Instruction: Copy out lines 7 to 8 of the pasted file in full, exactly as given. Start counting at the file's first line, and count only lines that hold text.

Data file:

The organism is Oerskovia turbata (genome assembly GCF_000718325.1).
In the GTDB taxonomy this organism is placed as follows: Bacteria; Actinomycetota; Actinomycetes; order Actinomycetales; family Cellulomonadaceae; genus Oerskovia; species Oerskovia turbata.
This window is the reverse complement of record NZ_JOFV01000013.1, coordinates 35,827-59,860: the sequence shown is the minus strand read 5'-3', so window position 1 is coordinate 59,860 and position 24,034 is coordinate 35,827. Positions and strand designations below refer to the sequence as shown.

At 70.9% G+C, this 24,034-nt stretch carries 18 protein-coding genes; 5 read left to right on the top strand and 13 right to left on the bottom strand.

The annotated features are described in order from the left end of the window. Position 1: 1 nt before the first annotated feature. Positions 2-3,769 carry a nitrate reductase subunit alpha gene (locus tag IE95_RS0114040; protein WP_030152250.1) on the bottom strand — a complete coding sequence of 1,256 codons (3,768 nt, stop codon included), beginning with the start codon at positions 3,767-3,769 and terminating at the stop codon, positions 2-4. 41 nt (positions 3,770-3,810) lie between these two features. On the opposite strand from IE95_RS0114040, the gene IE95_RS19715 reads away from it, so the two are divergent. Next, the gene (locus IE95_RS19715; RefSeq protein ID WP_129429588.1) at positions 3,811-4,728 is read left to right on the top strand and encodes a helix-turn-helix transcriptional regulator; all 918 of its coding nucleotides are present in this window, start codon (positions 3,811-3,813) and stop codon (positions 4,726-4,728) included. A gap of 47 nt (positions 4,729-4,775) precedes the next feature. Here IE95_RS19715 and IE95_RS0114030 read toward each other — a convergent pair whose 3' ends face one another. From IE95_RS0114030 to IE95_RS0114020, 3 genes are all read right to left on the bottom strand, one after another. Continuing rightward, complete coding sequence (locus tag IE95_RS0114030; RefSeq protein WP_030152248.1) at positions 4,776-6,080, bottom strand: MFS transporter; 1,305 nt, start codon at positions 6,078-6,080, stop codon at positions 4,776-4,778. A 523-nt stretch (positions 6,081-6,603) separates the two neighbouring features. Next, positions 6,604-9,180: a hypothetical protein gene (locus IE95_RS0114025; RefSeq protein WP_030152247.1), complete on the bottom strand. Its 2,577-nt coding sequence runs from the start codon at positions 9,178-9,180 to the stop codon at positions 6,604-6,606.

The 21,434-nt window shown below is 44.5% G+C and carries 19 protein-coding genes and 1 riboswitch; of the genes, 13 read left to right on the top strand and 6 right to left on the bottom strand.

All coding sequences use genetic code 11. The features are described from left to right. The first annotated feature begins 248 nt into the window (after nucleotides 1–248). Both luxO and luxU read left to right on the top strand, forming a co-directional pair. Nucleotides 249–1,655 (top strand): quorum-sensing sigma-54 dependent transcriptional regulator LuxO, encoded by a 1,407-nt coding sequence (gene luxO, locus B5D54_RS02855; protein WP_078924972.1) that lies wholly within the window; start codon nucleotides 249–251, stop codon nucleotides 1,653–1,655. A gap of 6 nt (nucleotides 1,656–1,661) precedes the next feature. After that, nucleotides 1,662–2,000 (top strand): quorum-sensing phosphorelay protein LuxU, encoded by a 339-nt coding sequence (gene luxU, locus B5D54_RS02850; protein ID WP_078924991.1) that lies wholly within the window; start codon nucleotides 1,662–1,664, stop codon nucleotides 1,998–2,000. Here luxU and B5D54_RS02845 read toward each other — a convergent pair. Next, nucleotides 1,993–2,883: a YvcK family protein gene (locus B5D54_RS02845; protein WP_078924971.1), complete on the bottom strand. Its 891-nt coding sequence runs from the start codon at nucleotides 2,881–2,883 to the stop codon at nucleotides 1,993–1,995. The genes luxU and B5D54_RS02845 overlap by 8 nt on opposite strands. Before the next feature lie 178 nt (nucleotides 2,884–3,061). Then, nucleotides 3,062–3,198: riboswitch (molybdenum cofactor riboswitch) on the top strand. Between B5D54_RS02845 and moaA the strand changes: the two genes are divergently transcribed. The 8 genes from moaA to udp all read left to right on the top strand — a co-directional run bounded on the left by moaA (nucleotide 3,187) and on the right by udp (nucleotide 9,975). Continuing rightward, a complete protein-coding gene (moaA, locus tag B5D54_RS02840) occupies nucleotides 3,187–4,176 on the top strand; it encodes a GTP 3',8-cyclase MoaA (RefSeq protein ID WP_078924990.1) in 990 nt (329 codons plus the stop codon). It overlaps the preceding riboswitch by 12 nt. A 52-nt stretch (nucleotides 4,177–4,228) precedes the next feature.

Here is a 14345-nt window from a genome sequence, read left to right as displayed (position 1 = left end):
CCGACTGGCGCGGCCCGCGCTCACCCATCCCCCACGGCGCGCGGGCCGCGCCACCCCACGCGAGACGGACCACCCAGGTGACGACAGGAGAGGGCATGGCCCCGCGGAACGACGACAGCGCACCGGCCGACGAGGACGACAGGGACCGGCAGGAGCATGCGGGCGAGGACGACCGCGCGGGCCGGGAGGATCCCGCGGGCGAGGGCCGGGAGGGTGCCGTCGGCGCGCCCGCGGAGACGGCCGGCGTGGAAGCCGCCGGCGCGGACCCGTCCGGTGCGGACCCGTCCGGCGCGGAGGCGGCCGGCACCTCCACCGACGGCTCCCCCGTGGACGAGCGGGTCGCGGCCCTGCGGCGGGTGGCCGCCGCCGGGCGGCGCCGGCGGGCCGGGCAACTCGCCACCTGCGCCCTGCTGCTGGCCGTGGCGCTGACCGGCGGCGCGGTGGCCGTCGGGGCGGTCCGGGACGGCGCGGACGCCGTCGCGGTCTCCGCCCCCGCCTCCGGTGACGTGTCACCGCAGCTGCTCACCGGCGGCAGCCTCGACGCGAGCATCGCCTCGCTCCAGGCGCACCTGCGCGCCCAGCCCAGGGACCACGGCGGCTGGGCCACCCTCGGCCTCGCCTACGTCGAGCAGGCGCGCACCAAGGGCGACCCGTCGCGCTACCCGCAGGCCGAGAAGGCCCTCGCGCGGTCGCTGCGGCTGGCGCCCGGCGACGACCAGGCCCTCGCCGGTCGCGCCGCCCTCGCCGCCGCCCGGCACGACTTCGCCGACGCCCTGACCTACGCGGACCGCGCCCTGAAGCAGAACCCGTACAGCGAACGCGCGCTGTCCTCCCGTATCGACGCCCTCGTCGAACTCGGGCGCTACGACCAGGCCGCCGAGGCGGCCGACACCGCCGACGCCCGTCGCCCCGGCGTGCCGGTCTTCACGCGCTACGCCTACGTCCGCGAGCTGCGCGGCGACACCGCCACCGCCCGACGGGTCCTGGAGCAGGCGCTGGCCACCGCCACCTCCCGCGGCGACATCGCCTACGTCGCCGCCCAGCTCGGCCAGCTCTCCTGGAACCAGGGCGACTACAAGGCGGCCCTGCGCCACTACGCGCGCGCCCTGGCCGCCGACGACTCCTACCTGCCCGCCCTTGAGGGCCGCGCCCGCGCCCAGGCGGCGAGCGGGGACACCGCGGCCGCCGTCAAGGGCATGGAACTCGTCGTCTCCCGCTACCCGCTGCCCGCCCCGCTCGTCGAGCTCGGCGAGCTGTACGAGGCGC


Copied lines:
All coding sequences use genetic code 11. The features are described from left to right. The first annotated feature begins 248 nt into the window (after nucleotides 1–248). Both luxO and luxU read left to right on the top strand, forming a co-directional pair. Nucleotides 249–1,655 (top strand): quorum-sensing sigma-54 dependent transcriptional regulator LuxO, encoded by a 1,407-nt coding sequence (gene luxO, locus B5D54_RS02855; protein WP_078924972.1) that lies wholly within the window; start codon nucleotides 249–251, stop codon nucleotides 1,653–1,655. A gap of 6 nt (nucleotides 1,656–1,661) precedes the next feature. After that, nucleotides 1,662–2,000 (top strand): quorum-sensing phosphorelay protein LuxU, encoded by a 339-nt coding sequence (gene luxU, locus B5D54_RS02850; protein ID WP_078924991.1) that lies wholly within the window; start codon nucleotides 1,662–1,664, stop codon nucleotides 1,998–2,000. Here luxU and B5D54_RS02845 read toward each other — a convergent pair. Next, nucleotides 1,993–2,883: a YvcK family protein gene (locus B5D54_RS02845; protein WP_078924971.1), complete on the bottom strand. Its 891-nt coding sequence runs from the start codon at nucleotides 2,881–2,883 to the stop codon at nucleotides 1,993–1,995. The genes luxU and B5D54_RS02845 overlap by 8 nt on opposite strands. Before the next feature lie 178 nt (nucleotides 2,884–3,061). Then, nucleotides 3,062–3,198: riboswitch (molybdenum cofactor riboswitch) on the top strand. Between B5D54_RS02845 and moaA the strand changes: the two genes are divergently transcribed. The 8 genes from moaA to udp all read left to right on the top strand — a co-directional run bounded on the left by moaA (nucleotide 3,187) and on the right by udp (nucleotide 9,975). Continuing rightward, a complete protein-coding gene (moaA, locus tag B5D54_RS02840) occupies nucleotides 3,187–4,176 on the top strand; it encodes a GTP 3',8-cyclase MoaA (RefSeq protein ID WP_078924990.1) in 990 nt (329 codons plus the stop codon). It overlaps the preceding riboswitch by 12 nt. A 52-nt stretch (nucleotides 4,177–4,228) precedes the next feature.

Here is a 14345-nt window from a genome sequence, read left to right as displayed (position 1 = left end):